Vojislav Seselj, leader of Serbia’s extreme nationalist Radical party, received a 15-month prison sentence for exposing protected witnesses during his trial in The Hague for war crimes.
Mr Seselj “intentionally” revealed names and other details about three witnesses in one of his books, published after the United Nations tribunal’s protection order. He admitted he was the author, yet in March pleaded not guilty to the resulting contempt of court charge.
However, the contempt sentence appeared largely theoretical amid doubts by the prosecution about how to move forward with Mr Seselj’s trial for war crimes and crimes against humanity. The 15 months would theoretically be subtracted from his credit for “time served” if he was eventually convicted in his main trial, tribunal experts said.
The Serb Radical leader – accused of sending his followers to murder, rape, torture and deport Muslims, Croats and other non-Serbs in the early 1990s – could receive the maximum sentence of life in prison. But judges suspended hearings in his case in January because of questions about the safety of 10 remaining prosecution witnesses, said Nerma Jelacic, spokesperson at the UN tribunal for the former Yugoslavia.
The tribunal has already held Mr Seselj for more than six years, partly because of his constant disruptions, apparently meant to please party supporters in Serbia. In conducting his own defence, he has chosen the same method as Radovan Karadzic, the former Bosnian Serb leader arrested last year, and Slobodan Milosevic, the former Yugoslav president who died in The Hague in 2006 before a verdict.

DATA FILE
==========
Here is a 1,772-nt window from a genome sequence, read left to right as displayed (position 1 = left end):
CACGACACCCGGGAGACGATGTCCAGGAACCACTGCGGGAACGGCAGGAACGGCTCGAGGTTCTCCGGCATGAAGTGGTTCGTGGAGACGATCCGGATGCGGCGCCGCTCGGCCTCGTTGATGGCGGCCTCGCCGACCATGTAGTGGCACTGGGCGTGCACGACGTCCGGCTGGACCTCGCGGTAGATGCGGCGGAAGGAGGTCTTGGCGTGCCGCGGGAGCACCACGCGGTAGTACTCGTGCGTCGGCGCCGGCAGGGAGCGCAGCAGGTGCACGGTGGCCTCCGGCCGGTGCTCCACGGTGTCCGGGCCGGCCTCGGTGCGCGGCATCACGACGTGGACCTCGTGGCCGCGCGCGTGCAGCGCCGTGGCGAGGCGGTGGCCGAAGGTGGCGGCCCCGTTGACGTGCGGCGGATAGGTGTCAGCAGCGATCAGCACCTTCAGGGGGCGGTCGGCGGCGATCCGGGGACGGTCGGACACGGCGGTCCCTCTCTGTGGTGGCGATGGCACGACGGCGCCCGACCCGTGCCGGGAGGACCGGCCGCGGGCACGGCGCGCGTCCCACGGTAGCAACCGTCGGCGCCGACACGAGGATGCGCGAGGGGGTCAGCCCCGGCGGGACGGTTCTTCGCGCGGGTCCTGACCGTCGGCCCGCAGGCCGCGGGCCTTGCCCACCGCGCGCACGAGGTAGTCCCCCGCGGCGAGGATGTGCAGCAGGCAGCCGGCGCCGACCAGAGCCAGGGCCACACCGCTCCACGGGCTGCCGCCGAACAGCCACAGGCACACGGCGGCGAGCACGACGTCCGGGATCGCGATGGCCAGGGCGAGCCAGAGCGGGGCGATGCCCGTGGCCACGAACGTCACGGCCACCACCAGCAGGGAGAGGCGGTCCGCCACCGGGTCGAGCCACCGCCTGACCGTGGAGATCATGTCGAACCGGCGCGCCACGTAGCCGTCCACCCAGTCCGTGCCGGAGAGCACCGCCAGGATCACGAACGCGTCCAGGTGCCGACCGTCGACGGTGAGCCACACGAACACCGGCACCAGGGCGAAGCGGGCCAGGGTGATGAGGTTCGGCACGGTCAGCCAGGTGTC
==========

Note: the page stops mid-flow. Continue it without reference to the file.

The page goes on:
Judges ordered Mr Seselj to ensure the offending book’s withdrawal from his Internet site by August 7.
Although he retains loyal followers, the once-feared opposition party that he commands from the UN cell block, often through telephone calls with Belgrade, appears to be slipping to the fringe of the Serbian political scene.
Tomislav Nikolic, the former acting leader on Mr Seselj’s behalf, last year broke ranks to form a more moderate party, which balances Serb nationalism with support for joining the European Union.
Mr Nikolic’s Progressives have this year captured three municipal seats from the Radicals and kept up pressure on Serbia’s ruling Democrats. Earlier this month, the ex-Seselj deputy went to Brussels and met Olli Rehn, EU enlargement commissioner.